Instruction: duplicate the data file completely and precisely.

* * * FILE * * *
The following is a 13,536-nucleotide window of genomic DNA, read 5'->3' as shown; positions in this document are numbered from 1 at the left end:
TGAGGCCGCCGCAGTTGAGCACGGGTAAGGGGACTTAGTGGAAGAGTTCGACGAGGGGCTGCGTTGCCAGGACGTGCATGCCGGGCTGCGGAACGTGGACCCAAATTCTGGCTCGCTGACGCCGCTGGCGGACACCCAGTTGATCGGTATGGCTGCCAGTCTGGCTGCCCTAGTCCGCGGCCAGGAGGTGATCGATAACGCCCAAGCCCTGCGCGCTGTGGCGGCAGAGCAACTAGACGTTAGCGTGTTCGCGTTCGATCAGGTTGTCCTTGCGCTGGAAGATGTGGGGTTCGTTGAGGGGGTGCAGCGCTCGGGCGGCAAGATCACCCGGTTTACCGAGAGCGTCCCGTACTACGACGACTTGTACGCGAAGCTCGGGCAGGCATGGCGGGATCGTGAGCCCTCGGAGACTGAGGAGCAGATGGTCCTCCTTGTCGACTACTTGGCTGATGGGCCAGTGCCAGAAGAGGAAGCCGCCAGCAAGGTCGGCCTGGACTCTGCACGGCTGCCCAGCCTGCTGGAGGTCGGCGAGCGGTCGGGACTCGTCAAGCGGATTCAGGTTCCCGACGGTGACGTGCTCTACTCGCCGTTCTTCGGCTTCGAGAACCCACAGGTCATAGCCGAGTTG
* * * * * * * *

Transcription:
The following is a 13,536-nucleotide window of genomic DNA, read 5'->3' as shown; positions in this document are numbered from 1 at the left end:
TGAGGCCGCCGCAGTTGAGCACGGGTAAGGGGACTTAGTGGAAGAGTTCGACGAGGGGCTGCGTTGCCAGGACGTGCATGCCGGGCTGCGGAACGTGGACCCAAATTCTGGCTCGCTGACGCCGCTGGCGGACACCCAGTTGATCGGTATGGCTGCCAGTCTGGCTGCCCTAGTCCGCGGCCAGGAGGTGATCGATAACGCCCAAGCCCTGCGCGCTGTGGCGGCAGAGCAACTAGACGTTAGCGTGTTCGCGTTCGATCAGGTTGTCCTTGCGCTGGAAGATGTGGGGTTCGTTGAGGGGGTGCAGCGCTCGGGCGGCAAGATCACCCGGTTTACCGAGAGCGTCCCGTACTACGACGACTTGTACGCGAAGCTCGGGCAGGCATGGCGGGATCGTGAGCCCTCGGAGACTGAGGAGCAGATGGTCCTCCTTGTCGACTACTTGGCTGATGGGCCAGTGCCAGAAGAGGAAGCCGCCAGCAAGGTCGGCCTGGACTCTGCACGGCTGCCCAGCCTGCTGGAGGTCGGCGAGCGGTCGGGACTCGTCAAGCGGATTCAGGTTCCCGACGGTGACGTGCTCTACTCGCCGTTCTTCGGCTTCGAGAACCCACAGGTCATAGCCGAGTTG